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Emotionally Getting Through Your Refeeding Process: A Guide

So today I want to talk about the Refeeding Process. For those of you new to the Refeeding Process, it is a treatment method and part of weight restoration for those suffering from an eating disorder. It is a medically necessary part of treatment in order for one to restore their pre- eating disorder weight or a weight discussed between patient and provider.

The logistics of the Refeeding Process differ for everyone depending on your current medical state, nutritional plan, and level of treatment, etc. For me, my parents were given a calorie amount by my treatment team that I had to reach everyday. In addition, my treatment included Family Based Treatment (FBT) or also known as the Maudsley Method. My parents were in full control of my meals, the kitchen, my movement/exercise, when I ate, etc. This is quite typical for those in FBT, but again may differ depending on the situation and recommendations of the treatment team.

But today I don’t want to get into the nitty gritty of what the Refeeding Process means- I want to talk about how to get through the Refeeding Process emotionally. It is a very transformational time. You’re entering into a new unknown and your mind is going in a million different directions. It can be really scary to know what’s on the other side. So while this time is about fueling your body, it’s also important to fuel your mind.

If you are going through this now or you have a loved one experiencing treatment/refeeding, know you/they are not alone.

Please remember I am not a doctor and am only sharing information based on experience. If you have questions or concerns consult a professional or conduct your own research. I did not want to include specific links and articles because of the understanding that one’s Refeeding Process may be completely different and do not want to put information out there that is not inclusive of what a professional may have advised. I am solely giving emotional advice and support.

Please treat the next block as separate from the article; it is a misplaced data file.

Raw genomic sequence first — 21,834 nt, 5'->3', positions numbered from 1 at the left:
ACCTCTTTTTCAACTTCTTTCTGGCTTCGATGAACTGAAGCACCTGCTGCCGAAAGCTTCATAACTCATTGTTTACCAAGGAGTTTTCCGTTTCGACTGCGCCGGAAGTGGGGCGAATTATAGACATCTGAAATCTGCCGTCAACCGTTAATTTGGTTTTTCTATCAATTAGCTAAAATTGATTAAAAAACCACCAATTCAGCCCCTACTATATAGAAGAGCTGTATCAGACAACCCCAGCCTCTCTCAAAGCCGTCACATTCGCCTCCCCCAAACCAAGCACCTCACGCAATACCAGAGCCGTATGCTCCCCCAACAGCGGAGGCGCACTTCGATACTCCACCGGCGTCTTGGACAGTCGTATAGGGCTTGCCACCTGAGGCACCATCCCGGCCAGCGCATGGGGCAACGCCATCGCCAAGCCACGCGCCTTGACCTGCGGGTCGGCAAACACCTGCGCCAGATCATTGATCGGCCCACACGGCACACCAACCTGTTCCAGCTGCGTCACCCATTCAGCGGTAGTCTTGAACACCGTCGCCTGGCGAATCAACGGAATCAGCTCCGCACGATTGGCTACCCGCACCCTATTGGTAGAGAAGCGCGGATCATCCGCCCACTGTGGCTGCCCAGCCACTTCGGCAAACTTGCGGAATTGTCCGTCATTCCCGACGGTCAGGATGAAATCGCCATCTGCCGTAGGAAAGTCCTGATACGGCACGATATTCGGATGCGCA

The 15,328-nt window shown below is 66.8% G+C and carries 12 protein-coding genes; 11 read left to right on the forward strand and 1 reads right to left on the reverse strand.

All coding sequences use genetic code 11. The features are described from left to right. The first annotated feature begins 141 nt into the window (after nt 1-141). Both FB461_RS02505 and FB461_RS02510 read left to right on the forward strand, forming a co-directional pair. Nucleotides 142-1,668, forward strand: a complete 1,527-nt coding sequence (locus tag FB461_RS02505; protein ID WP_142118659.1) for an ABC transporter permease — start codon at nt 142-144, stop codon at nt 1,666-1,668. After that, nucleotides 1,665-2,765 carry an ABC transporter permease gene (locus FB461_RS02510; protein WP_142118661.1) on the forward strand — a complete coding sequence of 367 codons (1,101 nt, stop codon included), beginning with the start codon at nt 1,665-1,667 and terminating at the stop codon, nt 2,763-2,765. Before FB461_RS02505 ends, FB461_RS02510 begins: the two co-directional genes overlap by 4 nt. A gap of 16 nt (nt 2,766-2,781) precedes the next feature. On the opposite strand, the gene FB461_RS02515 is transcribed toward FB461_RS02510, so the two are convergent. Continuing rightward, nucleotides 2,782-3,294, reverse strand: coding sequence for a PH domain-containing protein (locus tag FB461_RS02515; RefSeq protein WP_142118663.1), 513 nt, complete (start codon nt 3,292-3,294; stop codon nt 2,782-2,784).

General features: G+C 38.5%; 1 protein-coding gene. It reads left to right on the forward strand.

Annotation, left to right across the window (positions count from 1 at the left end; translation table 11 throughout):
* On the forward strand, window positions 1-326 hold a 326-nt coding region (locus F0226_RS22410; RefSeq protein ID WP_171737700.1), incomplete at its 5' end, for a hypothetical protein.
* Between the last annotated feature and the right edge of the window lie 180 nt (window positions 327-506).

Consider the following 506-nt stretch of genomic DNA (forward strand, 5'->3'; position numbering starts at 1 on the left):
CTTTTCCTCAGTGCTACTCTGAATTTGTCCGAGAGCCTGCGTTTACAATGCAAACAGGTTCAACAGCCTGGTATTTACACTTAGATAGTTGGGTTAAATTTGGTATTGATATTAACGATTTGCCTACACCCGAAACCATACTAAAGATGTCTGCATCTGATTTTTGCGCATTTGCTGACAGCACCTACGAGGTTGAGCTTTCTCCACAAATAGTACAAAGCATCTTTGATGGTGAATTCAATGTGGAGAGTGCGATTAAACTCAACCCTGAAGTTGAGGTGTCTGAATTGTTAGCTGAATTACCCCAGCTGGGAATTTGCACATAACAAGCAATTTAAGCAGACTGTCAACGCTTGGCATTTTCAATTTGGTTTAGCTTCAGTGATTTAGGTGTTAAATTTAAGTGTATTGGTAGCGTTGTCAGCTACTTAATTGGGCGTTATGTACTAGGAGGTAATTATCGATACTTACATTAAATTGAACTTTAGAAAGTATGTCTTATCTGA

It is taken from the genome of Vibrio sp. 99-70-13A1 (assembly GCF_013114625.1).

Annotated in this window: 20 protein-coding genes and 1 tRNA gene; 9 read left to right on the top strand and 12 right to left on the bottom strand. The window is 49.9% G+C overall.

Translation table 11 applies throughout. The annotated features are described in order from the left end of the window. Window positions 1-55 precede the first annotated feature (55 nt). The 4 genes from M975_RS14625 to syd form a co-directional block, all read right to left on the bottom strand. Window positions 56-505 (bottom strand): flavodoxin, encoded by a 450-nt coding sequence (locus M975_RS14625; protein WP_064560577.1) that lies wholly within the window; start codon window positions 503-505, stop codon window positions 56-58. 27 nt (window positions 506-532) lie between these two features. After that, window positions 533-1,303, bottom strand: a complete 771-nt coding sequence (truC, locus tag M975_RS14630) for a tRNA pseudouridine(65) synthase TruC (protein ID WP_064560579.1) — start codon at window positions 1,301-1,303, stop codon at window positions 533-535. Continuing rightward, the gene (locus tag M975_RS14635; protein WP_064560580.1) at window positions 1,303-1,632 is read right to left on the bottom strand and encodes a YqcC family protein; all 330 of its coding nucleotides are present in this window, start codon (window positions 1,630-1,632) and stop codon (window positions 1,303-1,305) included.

Without further ado, A Guide to the Refeeding Process:

Find A Hobby/Create a Goal Board

The Refeeding Process involves a temporary sedentary lifestyle in some cases so finding a new hobby or picking up an old one can be life changing. Things like scrapbooking, journaling, reading a book series, learning about astrology, taking an online course, or building a small garden can be ways to keep your focus away from food, calories, body image and weight and start to find new ways to enjoy life and bring in happiness. It can be as simple as making a to-do list, writing down non eating disorder related goals, or gratitude lists. Envisioning and planning your day/goals without your eating disorder can set you up to have more days without your eating disorder in the future. Creating hobbies also allows you to ignite passions and fulfillment that doesn’t involve things that fuel your eating disorder.

Wear Leggings and Sweats